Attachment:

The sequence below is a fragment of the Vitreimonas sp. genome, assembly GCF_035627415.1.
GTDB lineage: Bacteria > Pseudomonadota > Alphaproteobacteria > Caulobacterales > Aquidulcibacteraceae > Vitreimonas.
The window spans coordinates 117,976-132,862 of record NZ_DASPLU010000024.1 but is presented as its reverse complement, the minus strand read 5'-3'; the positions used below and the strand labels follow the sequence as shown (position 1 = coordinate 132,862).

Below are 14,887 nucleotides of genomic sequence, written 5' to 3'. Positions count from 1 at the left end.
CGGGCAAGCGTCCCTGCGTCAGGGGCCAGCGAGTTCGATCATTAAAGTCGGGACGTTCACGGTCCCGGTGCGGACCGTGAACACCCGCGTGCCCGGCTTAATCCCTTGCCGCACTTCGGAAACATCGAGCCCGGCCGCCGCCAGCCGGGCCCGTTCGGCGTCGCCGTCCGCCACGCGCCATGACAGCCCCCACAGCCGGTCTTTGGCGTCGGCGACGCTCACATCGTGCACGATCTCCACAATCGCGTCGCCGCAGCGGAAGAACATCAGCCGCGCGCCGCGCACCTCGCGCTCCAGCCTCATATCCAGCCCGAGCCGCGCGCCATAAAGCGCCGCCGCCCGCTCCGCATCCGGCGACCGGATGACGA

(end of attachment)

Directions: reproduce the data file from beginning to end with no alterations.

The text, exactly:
The sequence below is a fragment of the Vitreimonas sp. genome, assembly GCF_035627415.1.
GTDB lineage: Bacteria > Pseudomonadota > Alphaproteobacteria > Caulobacterales > Aquidulcibacteraceae > Vitreimonas.
The window spans coordinates 117,976-132,862 of record NZ_DASPLU010000024.1 but is presented as its reverse complement, the minus strand read 5'-3'; the positions used below and the strand labels follow the sequence as shown (position 1 = coordinate 132,862).

Below are 14,887 nucleotides of genomic sequence, written 5' to 3'. Positions count from 1 at the left end.
CGGGCAAGCGTCCCTGCGTCAGGGGCCAGCGAGTTCGATCATTAAAGTCGGGACGTTCACGGTCCCGGTGCGGACCGTGAACACCCGCGTGCCCGGCTTAATCCCTTGCCGCACTTCGGAAACATCGAGCCCGGCCGCCGCCAGCCGGGCCCGTTCGGCGTCGCCGTCCGCCACGCGCCATGACAGCCCCCACAGCCGGTCTTTGGCGTCGGCGACGCTCACATCGTGCACGATCTCCACAATCGCGTCGCCGCAGCGGAAGAACATCAGCCGCGCGCCGCGCACCTCGCGCTCCAGCCTCATATCCAGCCCGAGCCGCGCGCCATAAAGCGCCGCCGCCCGCTCCGCATCCGGCGACCGGATGACGA